Whether you’re an artist whose work is selling at increasingly high rates, or a collector whose prized lot is becoming increasingly valuable, taking steps towards thoughtful estate planning can be the difference between a windfall and a total loss. And while no one likes to plan for the inevitable, your family and benefactors will greatly appreciate that you took cautionary steps to increase their bottom line come judgment day.
Of course, the landscape is different depending on which side of the table you’re sitting on: if you’re an artist looking to reduce your tax bill upon your death, there’s a variety of steps you can take to reduce your footprint while you’re still alive. And as a collector, you’ll want to be certain that you’re selling your art at a time when its fair market value is especially high or making plans to hang on to it and have its sale administered by someone who knows to wait until the perfect moment.
For both artists and collectors, determining the fair market value of artworks remains a pivotal aspect of estate planning, but the appropriate methods for determining such a value remain complex. There are various landmark cases that are helping legal professionals better determine the fair market value of artworks, one of which we’ll discuss here, along with various useful tips for estate planning for artists and collectors alike.
Estate Planning for Artists
If you’re becoming more and more successful as an artist and accumulating increasing amounts of your own art, then estate planning is essential to ensure that you’re not unnecessarily giving all of your money to Uncle Sam. But what’s the measure of success according to the IRS? If your entire estate, with art included, is valued over $5,120,000, then you could be held to some pretty steep taxes upon your death. If your estate is currently worth that much, then there are a few steps you can take within your lifetime to significantly reduce the amount you could owe to the IRS upon your passing.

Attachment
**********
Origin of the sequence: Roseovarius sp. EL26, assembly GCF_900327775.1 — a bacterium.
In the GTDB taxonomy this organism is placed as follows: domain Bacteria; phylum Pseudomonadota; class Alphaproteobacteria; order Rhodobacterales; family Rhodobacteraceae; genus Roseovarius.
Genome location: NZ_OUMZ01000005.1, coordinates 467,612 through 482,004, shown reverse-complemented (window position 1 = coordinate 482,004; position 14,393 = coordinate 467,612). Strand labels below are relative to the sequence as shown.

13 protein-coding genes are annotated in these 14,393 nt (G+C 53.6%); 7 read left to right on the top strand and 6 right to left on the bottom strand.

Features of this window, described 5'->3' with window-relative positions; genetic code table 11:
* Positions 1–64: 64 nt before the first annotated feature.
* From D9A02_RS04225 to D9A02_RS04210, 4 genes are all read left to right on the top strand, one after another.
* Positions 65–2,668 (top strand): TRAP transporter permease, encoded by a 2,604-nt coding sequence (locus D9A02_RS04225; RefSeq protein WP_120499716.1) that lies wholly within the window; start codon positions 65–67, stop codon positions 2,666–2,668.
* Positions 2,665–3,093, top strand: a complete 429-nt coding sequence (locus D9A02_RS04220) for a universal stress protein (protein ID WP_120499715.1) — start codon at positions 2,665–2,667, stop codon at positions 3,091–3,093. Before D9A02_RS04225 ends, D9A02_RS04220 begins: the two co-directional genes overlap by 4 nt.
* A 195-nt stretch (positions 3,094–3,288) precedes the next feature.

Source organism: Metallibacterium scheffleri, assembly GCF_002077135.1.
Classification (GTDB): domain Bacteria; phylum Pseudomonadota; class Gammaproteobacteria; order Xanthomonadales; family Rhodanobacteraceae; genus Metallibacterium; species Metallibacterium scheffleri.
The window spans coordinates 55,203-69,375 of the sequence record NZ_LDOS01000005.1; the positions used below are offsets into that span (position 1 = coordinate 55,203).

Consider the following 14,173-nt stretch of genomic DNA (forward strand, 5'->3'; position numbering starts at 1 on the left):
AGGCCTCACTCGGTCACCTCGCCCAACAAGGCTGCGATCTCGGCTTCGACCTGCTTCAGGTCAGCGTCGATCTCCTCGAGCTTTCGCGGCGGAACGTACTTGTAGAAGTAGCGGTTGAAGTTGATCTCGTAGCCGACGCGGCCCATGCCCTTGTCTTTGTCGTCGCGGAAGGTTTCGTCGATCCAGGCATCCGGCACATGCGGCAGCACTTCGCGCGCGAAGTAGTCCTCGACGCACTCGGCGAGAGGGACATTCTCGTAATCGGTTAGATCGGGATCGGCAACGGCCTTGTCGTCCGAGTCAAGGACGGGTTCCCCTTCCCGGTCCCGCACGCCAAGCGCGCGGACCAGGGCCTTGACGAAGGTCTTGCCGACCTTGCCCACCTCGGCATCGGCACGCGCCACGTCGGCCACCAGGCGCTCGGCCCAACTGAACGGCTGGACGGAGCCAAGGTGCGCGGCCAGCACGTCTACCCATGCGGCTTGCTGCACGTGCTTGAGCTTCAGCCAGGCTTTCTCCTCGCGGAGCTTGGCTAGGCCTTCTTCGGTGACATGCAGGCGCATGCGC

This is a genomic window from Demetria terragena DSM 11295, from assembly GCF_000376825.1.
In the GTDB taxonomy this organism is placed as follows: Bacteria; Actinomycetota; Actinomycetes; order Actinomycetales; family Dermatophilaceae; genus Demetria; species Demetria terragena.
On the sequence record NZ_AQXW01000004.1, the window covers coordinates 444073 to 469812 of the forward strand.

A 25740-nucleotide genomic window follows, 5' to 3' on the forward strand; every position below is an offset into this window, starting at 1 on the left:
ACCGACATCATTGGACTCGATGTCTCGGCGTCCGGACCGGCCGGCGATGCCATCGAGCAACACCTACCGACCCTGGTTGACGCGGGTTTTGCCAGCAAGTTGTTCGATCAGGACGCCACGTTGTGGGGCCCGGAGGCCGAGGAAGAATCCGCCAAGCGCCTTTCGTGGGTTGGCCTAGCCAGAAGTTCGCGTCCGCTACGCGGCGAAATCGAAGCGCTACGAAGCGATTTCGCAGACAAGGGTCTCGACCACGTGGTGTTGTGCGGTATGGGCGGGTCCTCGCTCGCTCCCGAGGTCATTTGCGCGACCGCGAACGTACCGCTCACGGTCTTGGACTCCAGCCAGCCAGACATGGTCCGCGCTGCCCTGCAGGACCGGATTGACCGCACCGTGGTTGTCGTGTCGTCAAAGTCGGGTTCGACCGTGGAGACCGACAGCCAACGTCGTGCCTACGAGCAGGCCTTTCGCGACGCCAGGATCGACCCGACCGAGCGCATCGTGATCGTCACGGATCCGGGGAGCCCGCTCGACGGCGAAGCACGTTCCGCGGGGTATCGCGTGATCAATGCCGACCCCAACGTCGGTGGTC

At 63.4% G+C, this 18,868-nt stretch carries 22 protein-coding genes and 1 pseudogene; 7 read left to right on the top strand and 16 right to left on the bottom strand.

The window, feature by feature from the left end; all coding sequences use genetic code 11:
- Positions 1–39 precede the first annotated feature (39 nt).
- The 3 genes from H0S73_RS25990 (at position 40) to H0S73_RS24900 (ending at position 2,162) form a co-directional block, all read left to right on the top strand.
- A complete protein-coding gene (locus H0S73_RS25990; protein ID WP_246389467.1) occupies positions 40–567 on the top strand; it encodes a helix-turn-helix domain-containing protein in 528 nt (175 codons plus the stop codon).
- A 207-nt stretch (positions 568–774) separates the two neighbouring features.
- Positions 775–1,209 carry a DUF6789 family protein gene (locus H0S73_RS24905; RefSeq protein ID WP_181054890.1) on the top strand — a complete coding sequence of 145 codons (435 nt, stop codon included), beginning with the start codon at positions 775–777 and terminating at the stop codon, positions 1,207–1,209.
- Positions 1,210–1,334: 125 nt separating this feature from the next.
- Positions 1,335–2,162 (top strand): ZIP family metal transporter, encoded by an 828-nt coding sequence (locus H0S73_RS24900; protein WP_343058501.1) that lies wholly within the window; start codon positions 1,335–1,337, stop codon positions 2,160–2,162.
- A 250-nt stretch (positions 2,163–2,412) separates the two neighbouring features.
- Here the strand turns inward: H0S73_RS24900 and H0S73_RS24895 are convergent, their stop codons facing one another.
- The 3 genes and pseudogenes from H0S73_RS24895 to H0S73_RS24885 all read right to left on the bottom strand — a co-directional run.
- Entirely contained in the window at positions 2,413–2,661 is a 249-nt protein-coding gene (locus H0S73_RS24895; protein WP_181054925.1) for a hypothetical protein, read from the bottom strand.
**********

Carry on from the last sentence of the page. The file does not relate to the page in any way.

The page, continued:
One of the best thing artists can do to minimize estate taxes is to give non-taxable gifts in their lifetime. According to the IRS, gifts are non-taxable so long as the total amounts to less than $13,000 per year to any one entity. That means artists can give a maximum of $13,000 to various individuals and organizations every year – their friends, their favorite museums, or their favorite charities, in order to minimize the value of the collection to be calculated at the time of your death.
It may seem counterintuitive to give away your fortune while you’re still alive, but if properly planned, you’ll only wind up saving yourself a ton of money in the end. In order to keep this legit, supply the IRS with full documentation as to dates, recipients, and amounts through proper documentation – and don’t overlook the importance of legal counsel in getting through the process.
Estate Planning for Collectors
Many collectors have spent years amassing a collection they’re proud of, getting to know the market, the major art world players, and perhaps even successfully gambling on an up-and-comer that wound up getting (and paying off) big. So it’s understandable why most collectors don’t want to see the collection go up for auction upon their death, and the best way to ensure that this happens is to avoid doing any estate planning during the collector’s lifetime.
The wise collector will opt for a careful estate plan so that their collection will have a solid future once they’re no longer around to care for it. The first step would be to gauge the collector’s heirs’ interest in acquiring and maintaining the collection. If they’re willing to take on the collection, then a collector can have an attorney draw a revocable family trust and name their heirs as beneficiaries, so that they can avoid probate proceedings and any estate tax issues that may come up. If the total value of the collection is less than the $10.4 million lifetime gift-tax exemption, then the heirs won’t owe any estate tax on the art, but of course would be held to capital gains taxes should they choose to sell the art at a future date. However, the taxes would only be collected based on the value of the work at the time of the collector’s death – meaning that if the heirs chose to sell at a time when the collection is valued considerably higher, they’d only pay the taxes on the value of the work at the time they were inherited.